This article is about how to handle a customer’s credit card
After a long day of travel, I stepped out of my Uber and walked into the lobby of the Marriott on Bloor street in downtown Toronto. A friendly lady looked up, made eye contact and welcomed me with her smile.
“Myra Golden; checking in,” I said, somehow smiling back in spite of my travel fatigue. “I recognize that accent,” she said. I’m thinking, no way she recognizes my Oklahoma accent; not here in Toronto. “Where are you from?” “Oklahoma” I could tell by her wide eyes that she did, in fact, recognize my accent. “That’s it! My aunt is from Oklahoma, and you talk just like her!” Wow, she knows her dialects.
We chatted about her aunt, what brought me to Toronto, and vegan restaurants in the area. While we talked, my phone was buzzing. Probably my husband ensuring I arrived safely. I always text or call him once I get to my hotel. Because I was so engrossed in our conversation, I didn’t stop to check my phone.
Then, at a break in conversation, the lady discretely said, with an empathic smile, “I’m having trouble getting your credit card to go through.” I was shocked. Surprised. Feeling panic. It was a debit card, actually, and I knew I had more than enough money to cover a few nights in a hotel in Ontario. What the heck was going on? “I ran it a couple of times,” she said, with empathy in her eyes.
My mind went to a time, recently, when I was having lunch with a large party at a restaurant. One member of our party insisted on getting the check for everyone. I remember the waiter coming back and not so discreetly saying, “Ma’am, your card was declined. I tried it 3 times.” He was too loud. Judgment was in his face and body language. He even glanced at the rest of the party, who sat in uncomfortable silence for a few seconds.
The waiter handled this so wrong! When dealing with a declined credit card, you must always be discrete, regretful, and if you can, be hopeful.
Back on Bloor street in the fashion district of Toronto, I pull my iPhone out of my coat pocket so I could check my account balance. My screen showed 2 texts from Bank of America, an alert from my banking app and a missed call, also from the bank.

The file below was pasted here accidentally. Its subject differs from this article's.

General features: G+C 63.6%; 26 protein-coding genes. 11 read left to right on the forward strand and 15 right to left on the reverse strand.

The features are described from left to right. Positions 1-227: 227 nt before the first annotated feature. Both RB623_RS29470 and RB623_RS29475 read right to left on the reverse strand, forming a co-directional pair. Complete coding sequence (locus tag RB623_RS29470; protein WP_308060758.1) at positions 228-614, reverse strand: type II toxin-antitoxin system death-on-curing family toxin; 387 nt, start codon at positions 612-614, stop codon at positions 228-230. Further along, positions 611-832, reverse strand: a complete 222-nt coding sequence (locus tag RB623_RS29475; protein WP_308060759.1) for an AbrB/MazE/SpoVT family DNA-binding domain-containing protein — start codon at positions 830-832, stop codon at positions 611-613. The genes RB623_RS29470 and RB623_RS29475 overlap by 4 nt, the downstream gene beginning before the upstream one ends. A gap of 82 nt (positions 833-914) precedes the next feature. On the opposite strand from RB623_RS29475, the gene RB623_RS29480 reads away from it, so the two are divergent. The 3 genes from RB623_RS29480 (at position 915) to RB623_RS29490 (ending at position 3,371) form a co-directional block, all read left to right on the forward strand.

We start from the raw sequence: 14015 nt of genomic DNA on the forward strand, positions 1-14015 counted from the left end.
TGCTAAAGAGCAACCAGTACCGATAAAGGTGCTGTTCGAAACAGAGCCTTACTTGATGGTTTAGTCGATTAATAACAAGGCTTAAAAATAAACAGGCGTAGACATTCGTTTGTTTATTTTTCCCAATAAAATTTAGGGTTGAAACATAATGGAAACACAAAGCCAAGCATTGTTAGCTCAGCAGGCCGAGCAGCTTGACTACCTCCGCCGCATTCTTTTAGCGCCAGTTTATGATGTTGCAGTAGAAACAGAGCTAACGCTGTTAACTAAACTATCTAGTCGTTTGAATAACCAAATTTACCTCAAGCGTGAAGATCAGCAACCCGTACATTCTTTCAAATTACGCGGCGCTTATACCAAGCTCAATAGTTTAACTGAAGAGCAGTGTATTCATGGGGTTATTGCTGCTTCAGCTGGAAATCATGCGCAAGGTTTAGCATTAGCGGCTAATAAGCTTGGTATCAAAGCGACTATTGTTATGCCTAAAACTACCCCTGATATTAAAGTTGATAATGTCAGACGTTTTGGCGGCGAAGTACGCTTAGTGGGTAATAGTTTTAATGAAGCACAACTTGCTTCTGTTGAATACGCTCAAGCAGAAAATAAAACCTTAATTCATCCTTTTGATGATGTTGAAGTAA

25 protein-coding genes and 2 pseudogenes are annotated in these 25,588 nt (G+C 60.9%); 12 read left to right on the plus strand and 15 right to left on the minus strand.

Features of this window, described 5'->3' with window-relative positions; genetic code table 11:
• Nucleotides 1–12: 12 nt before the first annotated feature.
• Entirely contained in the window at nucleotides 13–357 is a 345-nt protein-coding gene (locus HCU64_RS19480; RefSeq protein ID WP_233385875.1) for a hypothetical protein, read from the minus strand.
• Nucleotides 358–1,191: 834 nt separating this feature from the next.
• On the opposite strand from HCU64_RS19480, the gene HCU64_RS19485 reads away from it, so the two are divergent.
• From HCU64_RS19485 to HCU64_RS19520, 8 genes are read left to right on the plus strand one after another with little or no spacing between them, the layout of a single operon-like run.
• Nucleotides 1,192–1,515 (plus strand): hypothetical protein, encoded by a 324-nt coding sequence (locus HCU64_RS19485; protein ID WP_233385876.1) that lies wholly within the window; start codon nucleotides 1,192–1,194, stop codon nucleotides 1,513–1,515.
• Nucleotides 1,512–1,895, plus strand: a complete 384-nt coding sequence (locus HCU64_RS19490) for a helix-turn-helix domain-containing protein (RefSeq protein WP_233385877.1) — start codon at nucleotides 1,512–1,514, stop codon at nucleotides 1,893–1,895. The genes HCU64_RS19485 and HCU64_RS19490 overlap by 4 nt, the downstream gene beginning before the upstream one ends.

I put things together right away. In 5 hours I had bought a Venti Caramel Macchiato at Starbucks in Tulsa, dined at Wolfgang at DFW Airport, and now I’m in Toronto checking into a hotel. My bank, suspecting that the charges might be fraudulent, limited access to my account until I could verify the charges. I was asked to just reply to the text with “yes” if I attempted each transaction and “no” if I did not recognize the charges. I typed “yes,” and immediately got a text saying I could use my card again.
I asked the lady to try my card again, explaining that my bank suspected potential fraud. She told me this happens a lot with travelers and she worked hard to not make me feel wrong in this awkward situation. My card went through, she handed me my room key, and I walked away with a smile.
The way the lady with an aunt in Oklahoma handled my declined debit card was perfect. Here’s what we can learn from her:
1. Be discrete
When a customer’s credit card is declined, they are in an awkward and vulnerable situation. Almost all customers will initially feel a sense of embarrassment and panic. Help your customer accept and react to the situation by being discrete. Lower your voice, lean in toward your customer, and explain the situation without assumptions in your words, tone or body language.
2. Avoid the appearance of judgment
In the restaurant, the waiter said, “Ma’am, your card was declined. I tried it 3 times.” I felt he was too loud. I picked up negative body language that seemed to say, “You knew you couldn’t afford this.” The lady at the Marriott kept a smile on her face and projected a sense of empathy to me that seemed to say, “I’m sure we’ll get this figured out.”
3. Work to put the customer at ease
The Marriott employee stood supportively behind the desk while I read the texts on my phone. She was patient. When the problem was resolved, she helped put me at ease by telling me this happens all of the time. The waiter, in contrast, just stood there looking at his customer and the rest of the party. He made us all uncomfortable and certainly didn’t put our friend at ease.
When a customer’s credit card is declined, recognize how uncomfortable the situation is for the customer. Be discrete, make sure your words and body language don’t convey judgment and try to put the customer at ease with your words. When you do, you’ll be remembered for perfectly handling one of the most difficult customer interactions.
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